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There's only room for one light-hitting, glove-first middle infielder in this town, pardner. Actually I guess history has shown us that's not really true at all, but one is getting moderately expensive.
Advanced defensive metrics are an imperfect science, as is the classic eye-test. especially for those of us who aren't exactly one step away from being considered for Major League scouting positions. Often there's a disconnect between the two sciences, which has in many cases sparked heated debates. [Insert snarky sentence about Derek Jeter's four Gold Gloves here].
In the case of Alexi Casilla and Pedro Florimon, both means of evaluation more or less agree. Each is a solid defender, with Casilla having demonstrated those skills at multiple positions for the Twins at the Major League level. Florimon is more of a true shortstop, but certainly would seem to possess the skill set to play plus defense at second base as well.
Casilla hit .241/.282/.321 in 106 games this year. That translates to an OPS+ of 68 and a wOBA of .279, all of which is pretty much on par with what he's done since the beginning of the 2009 season (.244/.302/.333, 75 OPS+, .292 wOBA).
Florimon wasn't any better; in fact, he was worse (albeit in a smaller sample). Florimon hit .219/.272/.307, resulting in an OPS+ of 61 and a .258 wOBA. Hooray?
In my estimation, there are three primary differences between the two;
- Age: Casilla will turn 29 next July, while Florimon will be 26 this coming December. There's probably not much room for offensive growth with Florimon, but Casilla has flashed his ceiling (a slightly below-average offensive player) and also shown us his floor (one of the worst hitters in the American League). League average would be a feat for Florimon, but there's a chance he can settle into the same 75 OPS+ average that Casilla has shown.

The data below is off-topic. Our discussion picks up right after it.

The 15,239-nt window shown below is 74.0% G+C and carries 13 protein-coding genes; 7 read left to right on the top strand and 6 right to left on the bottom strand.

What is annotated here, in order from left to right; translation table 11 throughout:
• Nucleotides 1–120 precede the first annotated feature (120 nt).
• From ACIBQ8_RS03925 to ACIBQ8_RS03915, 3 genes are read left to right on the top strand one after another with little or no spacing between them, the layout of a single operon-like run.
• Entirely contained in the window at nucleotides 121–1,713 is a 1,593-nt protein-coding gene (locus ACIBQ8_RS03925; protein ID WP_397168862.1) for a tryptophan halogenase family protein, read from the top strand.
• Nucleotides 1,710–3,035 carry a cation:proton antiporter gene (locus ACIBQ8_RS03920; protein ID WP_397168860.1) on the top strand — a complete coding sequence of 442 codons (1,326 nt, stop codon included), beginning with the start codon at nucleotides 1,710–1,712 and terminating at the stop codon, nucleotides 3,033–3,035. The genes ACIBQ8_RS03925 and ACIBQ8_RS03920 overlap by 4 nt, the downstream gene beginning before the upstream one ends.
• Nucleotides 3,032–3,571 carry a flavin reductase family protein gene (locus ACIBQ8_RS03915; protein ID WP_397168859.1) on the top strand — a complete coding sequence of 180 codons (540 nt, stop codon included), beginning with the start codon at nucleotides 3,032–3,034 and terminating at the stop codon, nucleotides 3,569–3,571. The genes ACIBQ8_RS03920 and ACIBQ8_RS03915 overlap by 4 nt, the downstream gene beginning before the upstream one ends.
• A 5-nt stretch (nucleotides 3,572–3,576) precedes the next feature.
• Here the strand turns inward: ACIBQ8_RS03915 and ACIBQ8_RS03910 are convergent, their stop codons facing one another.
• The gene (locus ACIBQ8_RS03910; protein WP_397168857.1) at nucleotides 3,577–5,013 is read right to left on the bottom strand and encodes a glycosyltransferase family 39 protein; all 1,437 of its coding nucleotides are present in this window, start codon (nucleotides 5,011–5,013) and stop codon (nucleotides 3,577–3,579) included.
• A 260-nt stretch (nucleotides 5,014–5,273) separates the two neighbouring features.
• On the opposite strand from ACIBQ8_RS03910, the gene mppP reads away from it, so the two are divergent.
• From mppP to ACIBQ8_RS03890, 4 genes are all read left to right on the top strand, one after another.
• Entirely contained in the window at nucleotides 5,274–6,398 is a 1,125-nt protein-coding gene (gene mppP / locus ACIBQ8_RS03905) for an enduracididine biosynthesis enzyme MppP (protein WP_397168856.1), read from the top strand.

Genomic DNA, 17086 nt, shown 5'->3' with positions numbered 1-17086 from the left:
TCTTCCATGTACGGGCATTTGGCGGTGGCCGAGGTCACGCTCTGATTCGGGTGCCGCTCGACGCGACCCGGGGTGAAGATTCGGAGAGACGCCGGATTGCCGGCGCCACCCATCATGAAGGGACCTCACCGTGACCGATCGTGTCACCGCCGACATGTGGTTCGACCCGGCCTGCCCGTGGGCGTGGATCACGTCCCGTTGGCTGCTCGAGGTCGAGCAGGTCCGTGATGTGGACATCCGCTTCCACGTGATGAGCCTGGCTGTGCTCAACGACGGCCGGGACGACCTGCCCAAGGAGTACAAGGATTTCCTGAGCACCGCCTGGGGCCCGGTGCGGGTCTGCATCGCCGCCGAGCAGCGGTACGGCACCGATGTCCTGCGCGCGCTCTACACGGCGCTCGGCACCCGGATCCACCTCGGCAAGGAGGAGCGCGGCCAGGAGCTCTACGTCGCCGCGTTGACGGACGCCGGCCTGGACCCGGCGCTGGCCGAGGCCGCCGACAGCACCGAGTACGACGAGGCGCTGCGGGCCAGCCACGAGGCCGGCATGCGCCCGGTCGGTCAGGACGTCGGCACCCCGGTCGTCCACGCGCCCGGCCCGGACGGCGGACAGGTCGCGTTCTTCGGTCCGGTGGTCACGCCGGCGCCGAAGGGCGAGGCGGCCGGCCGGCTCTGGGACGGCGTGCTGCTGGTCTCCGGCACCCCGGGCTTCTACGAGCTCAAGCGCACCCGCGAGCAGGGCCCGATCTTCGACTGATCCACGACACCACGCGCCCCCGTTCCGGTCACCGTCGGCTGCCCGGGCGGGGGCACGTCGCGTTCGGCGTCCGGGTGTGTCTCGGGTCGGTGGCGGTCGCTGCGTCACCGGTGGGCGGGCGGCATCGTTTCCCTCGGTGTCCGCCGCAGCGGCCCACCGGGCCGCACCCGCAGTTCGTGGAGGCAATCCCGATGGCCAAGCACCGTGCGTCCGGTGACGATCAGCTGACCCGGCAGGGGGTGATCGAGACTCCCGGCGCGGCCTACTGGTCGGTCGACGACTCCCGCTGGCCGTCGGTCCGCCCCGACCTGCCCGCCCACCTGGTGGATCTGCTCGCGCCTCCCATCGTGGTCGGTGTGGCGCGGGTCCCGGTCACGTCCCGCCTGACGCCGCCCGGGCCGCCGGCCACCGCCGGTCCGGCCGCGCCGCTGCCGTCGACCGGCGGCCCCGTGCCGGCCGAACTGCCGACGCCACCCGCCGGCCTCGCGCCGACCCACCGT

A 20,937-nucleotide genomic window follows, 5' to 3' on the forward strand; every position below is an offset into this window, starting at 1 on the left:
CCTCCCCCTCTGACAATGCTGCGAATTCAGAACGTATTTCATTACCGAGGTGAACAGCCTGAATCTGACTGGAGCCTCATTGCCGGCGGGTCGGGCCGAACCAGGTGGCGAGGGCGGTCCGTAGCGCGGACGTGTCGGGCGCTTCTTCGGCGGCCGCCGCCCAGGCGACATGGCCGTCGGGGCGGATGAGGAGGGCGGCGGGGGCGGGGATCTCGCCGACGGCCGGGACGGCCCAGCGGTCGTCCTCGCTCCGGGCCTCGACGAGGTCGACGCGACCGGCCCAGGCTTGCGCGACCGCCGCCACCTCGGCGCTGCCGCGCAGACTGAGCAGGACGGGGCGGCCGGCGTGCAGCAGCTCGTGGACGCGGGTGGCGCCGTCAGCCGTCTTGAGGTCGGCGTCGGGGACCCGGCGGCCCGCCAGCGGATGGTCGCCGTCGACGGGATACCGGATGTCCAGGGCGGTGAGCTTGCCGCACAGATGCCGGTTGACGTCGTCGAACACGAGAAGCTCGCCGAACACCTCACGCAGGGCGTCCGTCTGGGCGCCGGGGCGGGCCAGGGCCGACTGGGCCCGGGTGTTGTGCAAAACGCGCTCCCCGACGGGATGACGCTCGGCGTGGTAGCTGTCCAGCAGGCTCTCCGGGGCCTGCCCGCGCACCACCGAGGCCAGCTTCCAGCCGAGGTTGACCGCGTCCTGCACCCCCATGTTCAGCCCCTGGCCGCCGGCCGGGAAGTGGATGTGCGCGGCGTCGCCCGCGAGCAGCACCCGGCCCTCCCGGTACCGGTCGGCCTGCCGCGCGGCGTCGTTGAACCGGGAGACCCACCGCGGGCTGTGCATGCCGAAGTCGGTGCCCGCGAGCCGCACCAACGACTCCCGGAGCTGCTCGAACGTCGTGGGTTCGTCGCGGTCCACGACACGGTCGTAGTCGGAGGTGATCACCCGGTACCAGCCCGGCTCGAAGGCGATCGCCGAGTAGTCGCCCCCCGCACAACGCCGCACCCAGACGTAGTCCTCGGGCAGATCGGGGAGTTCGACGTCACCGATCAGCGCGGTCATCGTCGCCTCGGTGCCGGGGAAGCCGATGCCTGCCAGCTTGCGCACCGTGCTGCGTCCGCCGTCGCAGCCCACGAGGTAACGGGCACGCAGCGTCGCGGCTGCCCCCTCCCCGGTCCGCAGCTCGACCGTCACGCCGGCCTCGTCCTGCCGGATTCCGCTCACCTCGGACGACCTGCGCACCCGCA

- Speed: Casilla wins out here, and it's not close. Florimon has some wheels underneath him, but his career-high in Minor League swipes was 26. He was 102-for-152 (67 percent) in Minor League theft attempts. Casilla has 71 Major League steals and has been caught nine times. When he runs, he's going to get there 89 percent of the time.
- Salary: And of course, here's the kicker. Florimon's contract can be renewed for right around the league minimum. He'll make just under $500K in 2013, while Matt Swartz of FanGraphs and MLBTR projects a $1.8M salary for Casilla. Swartz has developed a remarkably accurate formula for arbitration projections, so it's safe to say Casilla is going to cost the Twins about $1.3M more than Florimon.
It's true that Casilla has the slightly better offensive track record. Three times he's posted an OPS+ of 91 (91, 91, 100) or better while seeing significant playing time. However, he's also posted marks of 68, 45, and 40 in notable sample sizes. Those flashes of offensive competency and his plus glovework have kept him around, but Florimon could provide nearly the same overall package for about one-quarter of the price in an ideal world.
The options seem pretty clear. Non-tender Casilla due to his increasing salary and limited upside, or elect to pay more for his spotty but superior offensive track record. In the second scenario, Florimon would be a phone call away in Rochester in the event of an injury or a signature sluggish start from Casilla (career .510 OPS in March/April).
The third, of course, is to simply carry both on the team. However with Jamey Carroll already guaranteed $3.75M in 2013, is it wise to carry two more glove-first middle infielders that don't carry significant offensive upside? I smell a poll coming!
How should the Twins proceed with Casilla and Florimon?
Non-tender Casilla. The $1.8M could be better spent and Florimon's glove is just as good. (170 votes)
Florimon couldn't hit his way out of a paper bag. At least Casilla has a chance up there. Give me 'Lexi. (72 votes)
Since when is too many slap-hitting glove specialists a bad thing?! I want both! #GardyBall (29 votes)
Is neither an option? It is? Ok, then I'll take that one. (130 votes)
401 total votes